Feng Shui is an ancient Chinese belief that involves studying natural and the built environments. The arrangements of these objects affect the yin and the yang, as well as the energy of a room. Feng Shui has developed into many different versions based on religion, geography, symbolism and culture. One commonality of all Feng Shui practitioners, Of course, is the belief in energy. Different schools of Feng Shui have progressed into seven different forms.
1. The Compass School
The first school of thought is the Compass school. The compass school uses 8 trigrams of the I-Ching. These 8 trigrams are known collectively as Pa Kua, that is based on the eight main directions of a compass. Each of these directions is associated with a specific chi. A southern direction, for example, is vibrant energy and is associated with the middle of the summer.
2. Eight Mansion School
Another school is the Eight Mansion School, also known as the Eight House Feng Shui. This school of thought is based on the individual number of a person. The number of the man living in the home is used to bring harmony and balance to the home. Furthermore, people using this system have both lucky and unlucky numbers, with the west numbers being 2, 6, 7, and 8 and the east numbers being 1, 3, 4, and 9.
3. Form School
The Form school of thought is based on the landscapes shape and uses four symbolic animals. These animals are used to identify the type of landscape. The Form school is easy to use along with the Compass school to increase chi both in and out of the home.
4. Black Hat Sect
The Black Hat Sect is another school of thought. The Black Hat Sect used a fixed entry point for determination of the life areas. It is similar in philosophy to the Compass school, but the areas are different. In addition, the Black Hat Sect mixes psychology, Buddhism and basic design principles, as well.
5. Nine Star Key School
Another school is the Nine Star Key School. This form used stars to help identify lucky and unlucky days. Using complicated math formulas, this school can pinpoint when a person will get married and the astrological sign of the person to be married to. This form is very inflexible and is based purely on science. The Nine Star Key will also tell the practitioner what house he lives in and makes suggestions on how to live based on the house.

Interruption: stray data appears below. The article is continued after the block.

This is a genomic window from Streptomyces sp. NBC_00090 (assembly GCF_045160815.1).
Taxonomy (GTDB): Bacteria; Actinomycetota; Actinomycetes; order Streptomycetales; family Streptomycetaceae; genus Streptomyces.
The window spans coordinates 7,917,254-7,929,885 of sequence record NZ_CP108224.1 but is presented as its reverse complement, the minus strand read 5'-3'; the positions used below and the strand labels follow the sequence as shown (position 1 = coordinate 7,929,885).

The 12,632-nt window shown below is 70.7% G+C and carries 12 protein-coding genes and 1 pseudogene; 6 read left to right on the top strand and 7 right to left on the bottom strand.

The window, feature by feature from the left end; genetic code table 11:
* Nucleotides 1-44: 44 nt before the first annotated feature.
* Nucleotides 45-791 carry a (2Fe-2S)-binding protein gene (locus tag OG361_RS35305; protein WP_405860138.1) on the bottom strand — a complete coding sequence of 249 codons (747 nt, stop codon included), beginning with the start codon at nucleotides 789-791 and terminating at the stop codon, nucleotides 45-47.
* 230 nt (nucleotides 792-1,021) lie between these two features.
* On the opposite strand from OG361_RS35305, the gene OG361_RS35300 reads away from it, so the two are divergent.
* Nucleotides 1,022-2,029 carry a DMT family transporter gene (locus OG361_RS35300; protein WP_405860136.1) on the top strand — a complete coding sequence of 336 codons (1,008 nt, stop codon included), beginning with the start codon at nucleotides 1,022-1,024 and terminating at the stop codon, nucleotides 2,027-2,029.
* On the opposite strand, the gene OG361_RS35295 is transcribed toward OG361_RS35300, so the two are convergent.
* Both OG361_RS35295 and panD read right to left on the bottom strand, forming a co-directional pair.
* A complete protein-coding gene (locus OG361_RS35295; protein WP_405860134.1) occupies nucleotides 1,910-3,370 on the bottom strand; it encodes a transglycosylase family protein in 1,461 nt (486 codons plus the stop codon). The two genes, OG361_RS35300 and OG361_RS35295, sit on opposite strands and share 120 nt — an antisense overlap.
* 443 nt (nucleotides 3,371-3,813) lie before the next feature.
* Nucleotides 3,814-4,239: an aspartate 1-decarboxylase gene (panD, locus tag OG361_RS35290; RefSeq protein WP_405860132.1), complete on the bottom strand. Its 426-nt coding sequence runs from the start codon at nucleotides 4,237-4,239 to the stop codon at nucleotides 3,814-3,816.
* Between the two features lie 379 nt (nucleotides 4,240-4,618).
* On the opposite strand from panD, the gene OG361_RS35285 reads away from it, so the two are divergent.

6. Flying Star School
The Flying Star philosophy is the most common Asian form of Feng Shui and is based on astrology and numerology. This form is difficult to understand and to learn. It, too, is based on mathematical principals and is used to determine a persons fate.
7. Four Pillars School
The final school of thought is the Four Pillars. This form is not very common and is based on astrology according to the persons date of birth, right down to the minutes. This form is also used to determine a persons fate.
8. The Five Elements
After determining that school of thought is best for an individual, it is important to also understand each element. These five elements are: Earth, Fire, Water, Metal, and Wood. The elements are capable of destroying each others energies and forming a continual cycle. Through the use of these elements, balance and harmony can be created in a home. If these elements are used incorrectly, Of course, the energy can be destroyed or lessened.
Each of the five elements is also associated with a color, direction, and number.
Earth (Brown/Beige) - 2,5,8 - Southwest
Fire (Red/Purple) 9 - South
Water (Blue/Black) 1 - North
Metal (Grey/Reflective) - 6,7 - West
Wood (Green) - 3,4 - East
Each of these elements has both a destructive and a productive cycle and must be used carefully.
The productive cycle uses the following pattern:
Water Wood Fire Earth Metal
Water feed feeds Wood for it to grow. Wood then feeds Fire and produces Earth. Earth, in turn created Metal. Metal holds water and, thus, continues the cycle. To keep this cycle flowing, bring into the room the elements before and after the main element
The destructive cycle reduces energy and can be used in a room where one element needs to be lessened. It follows this pattern:
Water Fire Metal Wood Earth
Water puts out Fire and Fire melts Metal. Metal cuts Wood down and Wood clogs Earth, while Earth muddies Water.
9. Using Feng Shui
Every room needs to be balanced with each of the five elements. Some elements can be heavier than others due to size; chair might score as three counts of an element while a throw pillow only counts as one.
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